Archaeology is the study of the past through the material remains left by our ancestors. The evidence can be buried or upstanding, deliberately constructed or the by-product of other activities. The evidence can consist of a few artefacts or an ancient place name.
Archaeology is a finite, non-renewable resource. Some sites are durable and visible, while others are hidden and only revealed through excavation or research. However because the archaeological resource is irreplaceable, excavation is usually only appropriate if the site will otherwise by destroyed without record, or if there is a proven research need. Non-invasive investigation techniques are always preferable.
Many monuments and sites are protected by being scheduled as ancient monuments, but this protection is limited and only extends to cover the more important monuments; the majority of lesser sites have no formal protection. More information on scheduling can be found on the English Heritage website. New sites are being discovered regularly but others are being destroyed by human and natural processes.
Planning a development
If you're planning a development, it pays to seek the advice from our Historic Environment Officer as early as possible before submitting a planning application. This can save time, money and avoid problems later. For developments which cross the border into the South Hams, you may also need to contact the Devon County Archaeological Service.
An initial consultation will show whether there is any known, or likely, archaeology within or adjacent to a proposed development site. After this preliminary appraisal it may be necessary to commission a fuller archaeological assessment or evaluation by a professionally qualified archaeological contractor. A list of these contractors can be provided on request. The archaeological report should be submitted with the planning application, and must include an assessment of the likely effects of the development and any measures proposed to reduce its impact. The Local Planning Authority may defer a planning decision until this information is available.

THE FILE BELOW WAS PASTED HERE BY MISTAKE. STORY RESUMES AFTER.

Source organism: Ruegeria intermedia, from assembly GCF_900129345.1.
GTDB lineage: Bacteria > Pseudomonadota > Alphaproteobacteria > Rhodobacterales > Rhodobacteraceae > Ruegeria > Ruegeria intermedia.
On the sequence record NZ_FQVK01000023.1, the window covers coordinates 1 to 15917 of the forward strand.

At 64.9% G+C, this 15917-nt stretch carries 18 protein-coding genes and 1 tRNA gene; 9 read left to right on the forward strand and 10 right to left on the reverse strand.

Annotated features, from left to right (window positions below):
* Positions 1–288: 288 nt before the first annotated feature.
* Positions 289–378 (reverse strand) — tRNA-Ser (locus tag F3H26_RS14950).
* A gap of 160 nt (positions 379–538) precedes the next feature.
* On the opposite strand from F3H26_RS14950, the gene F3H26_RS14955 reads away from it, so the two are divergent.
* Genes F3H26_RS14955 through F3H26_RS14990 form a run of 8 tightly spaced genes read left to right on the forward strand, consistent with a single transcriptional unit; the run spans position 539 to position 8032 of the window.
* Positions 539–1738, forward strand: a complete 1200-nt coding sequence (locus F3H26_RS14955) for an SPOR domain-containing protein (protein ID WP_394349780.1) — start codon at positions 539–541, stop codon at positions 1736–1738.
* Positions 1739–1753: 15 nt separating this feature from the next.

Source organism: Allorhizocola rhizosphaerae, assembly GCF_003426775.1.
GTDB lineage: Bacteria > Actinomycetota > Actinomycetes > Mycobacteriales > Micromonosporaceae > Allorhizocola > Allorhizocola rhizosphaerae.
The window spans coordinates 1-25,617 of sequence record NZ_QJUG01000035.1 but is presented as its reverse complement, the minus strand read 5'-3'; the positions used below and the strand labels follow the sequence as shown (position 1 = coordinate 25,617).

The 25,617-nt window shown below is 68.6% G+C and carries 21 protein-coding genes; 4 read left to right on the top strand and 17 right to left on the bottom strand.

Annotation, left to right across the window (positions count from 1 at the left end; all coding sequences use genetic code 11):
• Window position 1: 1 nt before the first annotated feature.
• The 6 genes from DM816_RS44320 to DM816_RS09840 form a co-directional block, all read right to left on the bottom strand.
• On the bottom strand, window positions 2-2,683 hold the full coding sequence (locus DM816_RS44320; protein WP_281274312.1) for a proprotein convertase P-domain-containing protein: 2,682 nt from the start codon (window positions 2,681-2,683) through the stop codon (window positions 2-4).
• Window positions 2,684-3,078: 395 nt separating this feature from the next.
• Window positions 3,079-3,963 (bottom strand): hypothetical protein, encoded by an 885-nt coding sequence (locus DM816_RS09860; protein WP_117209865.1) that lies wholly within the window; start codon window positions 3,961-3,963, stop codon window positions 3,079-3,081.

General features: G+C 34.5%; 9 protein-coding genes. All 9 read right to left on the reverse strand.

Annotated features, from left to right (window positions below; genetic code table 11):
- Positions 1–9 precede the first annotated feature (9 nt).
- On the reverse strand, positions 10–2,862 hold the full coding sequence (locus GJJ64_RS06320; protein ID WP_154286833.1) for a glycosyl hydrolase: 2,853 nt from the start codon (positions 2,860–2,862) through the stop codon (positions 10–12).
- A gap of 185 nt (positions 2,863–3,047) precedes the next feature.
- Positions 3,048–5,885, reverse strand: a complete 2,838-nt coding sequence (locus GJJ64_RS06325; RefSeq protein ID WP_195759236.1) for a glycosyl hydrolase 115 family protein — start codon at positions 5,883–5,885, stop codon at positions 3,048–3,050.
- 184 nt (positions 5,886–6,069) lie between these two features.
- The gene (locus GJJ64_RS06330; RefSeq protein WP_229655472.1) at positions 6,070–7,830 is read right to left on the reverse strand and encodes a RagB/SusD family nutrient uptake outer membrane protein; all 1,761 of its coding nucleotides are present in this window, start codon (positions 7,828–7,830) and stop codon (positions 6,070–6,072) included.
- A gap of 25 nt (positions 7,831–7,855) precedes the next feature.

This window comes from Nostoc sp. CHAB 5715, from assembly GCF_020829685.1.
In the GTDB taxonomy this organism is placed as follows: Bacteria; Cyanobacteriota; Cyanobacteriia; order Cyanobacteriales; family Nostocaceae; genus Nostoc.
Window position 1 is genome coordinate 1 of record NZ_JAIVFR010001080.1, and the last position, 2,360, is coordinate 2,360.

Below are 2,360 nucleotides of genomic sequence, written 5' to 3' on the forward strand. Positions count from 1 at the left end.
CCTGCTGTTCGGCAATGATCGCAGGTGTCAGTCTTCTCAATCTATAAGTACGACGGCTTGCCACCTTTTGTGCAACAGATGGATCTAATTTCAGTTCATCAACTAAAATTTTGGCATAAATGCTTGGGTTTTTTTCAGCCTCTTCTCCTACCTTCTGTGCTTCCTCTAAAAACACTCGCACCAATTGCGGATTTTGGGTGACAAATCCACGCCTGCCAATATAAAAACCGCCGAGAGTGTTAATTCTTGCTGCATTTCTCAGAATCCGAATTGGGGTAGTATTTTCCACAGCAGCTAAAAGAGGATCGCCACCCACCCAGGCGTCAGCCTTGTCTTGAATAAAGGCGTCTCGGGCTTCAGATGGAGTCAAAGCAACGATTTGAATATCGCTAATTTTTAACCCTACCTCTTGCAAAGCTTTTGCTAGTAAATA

The main priority is to preserve important archaeological remains in-situ whenever possible. To achieve this, the impact of the development on the archaeology should be minimised, or if this is not possible, detailed archaeological excavation, recording and publication of the results will be required. If the archaeology is particularly important, planning permission may not be granted. Generally the costs of archaeological work made necessary by development would, in most cases, be borne by the developer.
Archaeological considerations will be a material consideration for the Local Planning Authority when making a planning decision. If further archaeological work is needed this can be secured by the use of a planning condition, or a legal agreement under Section 106 of the Town & Country Planning Act 1990.
A typical condition would be:
No part of the development allowed by this permission shall be commenced until the applicant (or their agent of his successors in title) has made arrangements, to the satisfaction of the Local Planning Authority, for a programme of archaeological work, in accordance with a written scheme of investigation which has been submitted by the applicant and approved by the Local Planning Authority.
A programme of recording can involve a full excavation of the archaeology in advance of the development, although on smaller sites, recording may take place once development has started, this is known as a watching brief. The type of archaeological work requested can take a number of forms:
A detailed study of the available information about a site before a planning application is submitted or approved. Sources of information can include the Historic Environment Record (or SMR), published reports, journals, historic maps and photographs.
A survey or trial excavation to assess the nature, extent and importance of archaeological remains within a proposed development area, before a planning application is submitted or approved. Techniques can vary but may include fieldwalking, geophysical survey and trial trenching.
Excavation and recording
A controlled programme of fieldwork, usually involving full excavation, with analysis and publication of the findings, to provide a lasting record of archaeological evidence that will otherwise be destroyed by the development.
The recording of the archaeological evidence coming to light during the course of the development.